I seconded her warning, but Maric was determined that he would defend Mysthaven at all costs. I advised him that caution was the best approach when dealing with Nemaine. She was effectively a goddess in her realm, and while unpleasant, was unlikely to initiate aggressive action. I did not have much chance to explain further because Galyanna turned up with news of a stranger, a new beast that was large, fierce and apparently intelligent. Since there was no possibility, at that moment, for Maric and I to have the privacy con conclude our business, I went out to check on Galyanna’s report and also to see what the situation was at the gate.

I returned some while later to find Ket’lyn at the door, asking for a visit with Maric. The head servant was happy for me to take over this particular conversation. We went upstairs and I called for wine. I assured her that any business regarding the village could be discussed with me as Maric’s steward.  We had barely got started when Maric turned up. I made introductions and explained that she had questions about the village. He explained that the village was made up of many people from various places, many of them refugees. All were under his protection as Lord of Mysthaven, provided they abided by his rules. We discussed our mutual alliance with the demon isle and the possibility that Ket’lyn could help us with her healing skills. Aoibheann joined us, which gave Maric and I an opportunity to excuse ourselves to the lower rooms. We left them talking about gardening, for some reason.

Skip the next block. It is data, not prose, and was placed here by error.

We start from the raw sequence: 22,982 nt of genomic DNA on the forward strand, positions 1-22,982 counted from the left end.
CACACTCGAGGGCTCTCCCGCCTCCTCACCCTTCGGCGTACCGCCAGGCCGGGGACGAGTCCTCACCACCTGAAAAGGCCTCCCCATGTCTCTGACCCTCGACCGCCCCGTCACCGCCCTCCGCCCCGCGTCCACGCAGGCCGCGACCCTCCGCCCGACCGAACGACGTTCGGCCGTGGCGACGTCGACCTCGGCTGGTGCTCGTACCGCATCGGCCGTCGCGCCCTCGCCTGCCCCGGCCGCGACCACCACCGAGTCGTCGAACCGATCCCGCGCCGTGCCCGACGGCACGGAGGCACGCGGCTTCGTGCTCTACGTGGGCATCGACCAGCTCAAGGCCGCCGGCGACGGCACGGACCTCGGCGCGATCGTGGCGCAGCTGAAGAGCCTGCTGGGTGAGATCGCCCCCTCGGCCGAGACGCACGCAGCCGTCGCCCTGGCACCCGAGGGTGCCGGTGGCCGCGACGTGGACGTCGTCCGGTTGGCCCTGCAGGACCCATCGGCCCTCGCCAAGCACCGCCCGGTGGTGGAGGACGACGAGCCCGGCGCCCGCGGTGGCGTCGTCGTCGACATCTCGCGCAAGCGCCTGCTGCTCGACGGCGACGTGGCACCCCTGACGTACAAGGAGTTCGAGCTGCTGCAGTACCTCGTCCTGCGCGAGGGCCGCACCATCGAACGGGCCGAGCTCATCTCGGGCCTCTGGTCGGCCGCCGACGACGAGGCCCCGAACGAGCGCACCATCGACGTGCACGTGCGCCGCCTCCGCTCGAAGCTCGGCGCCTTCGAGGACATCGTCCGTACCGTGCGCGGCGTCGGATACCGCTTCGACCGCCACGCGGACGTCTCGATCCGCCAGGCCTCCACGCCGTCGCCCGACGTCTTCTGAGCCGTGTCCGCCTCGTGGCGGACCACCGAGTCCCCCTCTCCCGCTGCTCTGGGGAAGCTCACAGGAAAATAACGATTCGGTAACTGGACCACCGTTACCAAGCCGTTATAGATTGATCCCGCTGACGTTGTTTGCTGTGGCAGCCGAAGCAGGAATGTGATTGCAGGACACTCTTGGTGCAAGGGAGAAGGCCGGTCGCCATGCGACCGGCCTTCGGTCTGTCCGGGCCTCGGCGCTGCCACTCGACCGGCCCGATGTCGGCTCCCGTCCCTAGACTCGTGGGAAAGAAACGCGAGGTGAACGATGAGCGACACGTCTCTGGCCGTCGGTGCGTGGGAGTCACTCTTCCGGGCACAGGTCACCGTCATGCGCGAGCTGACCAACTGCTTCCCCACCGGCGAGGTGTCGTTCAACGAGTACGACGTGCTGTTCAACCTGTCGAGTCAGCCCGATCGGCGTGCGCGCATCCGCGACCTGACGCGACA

Once we were alone, in the privacy of the first hidden area of the castle, Maric repeated his wish that I take his blood to seal my oath. He also explained in more detail what I should expect from drinking his blood – extra strength, being able to communicate telepathically, being able to know where each of us were and our general state of health. That and it allowing him to determine if my intentions were true. I reiterated my concerns and pre-conditions, which he accepted. He told me that he had been brought into a situation akin to slavery for the first 400 years of his vampire life, so fully understood my desire for freedom. He gave his word that he would not abuse my trust.

He offered me his wrist to drink from. I could not help but look at his hand and speculate on the stories it could tell, of all that it had experienced. I commented on how I was so young that my appearance was not inconsistent with the length of time I had lived, wondering if I would survive to see the age Gwyn knew. He said that there were many stories we could share over a glass of wine or two, but for now, I should strike and feed. I tried, but could not penetrate his skin, so he had to open the wound for me. I bent and took the blood from his wrist.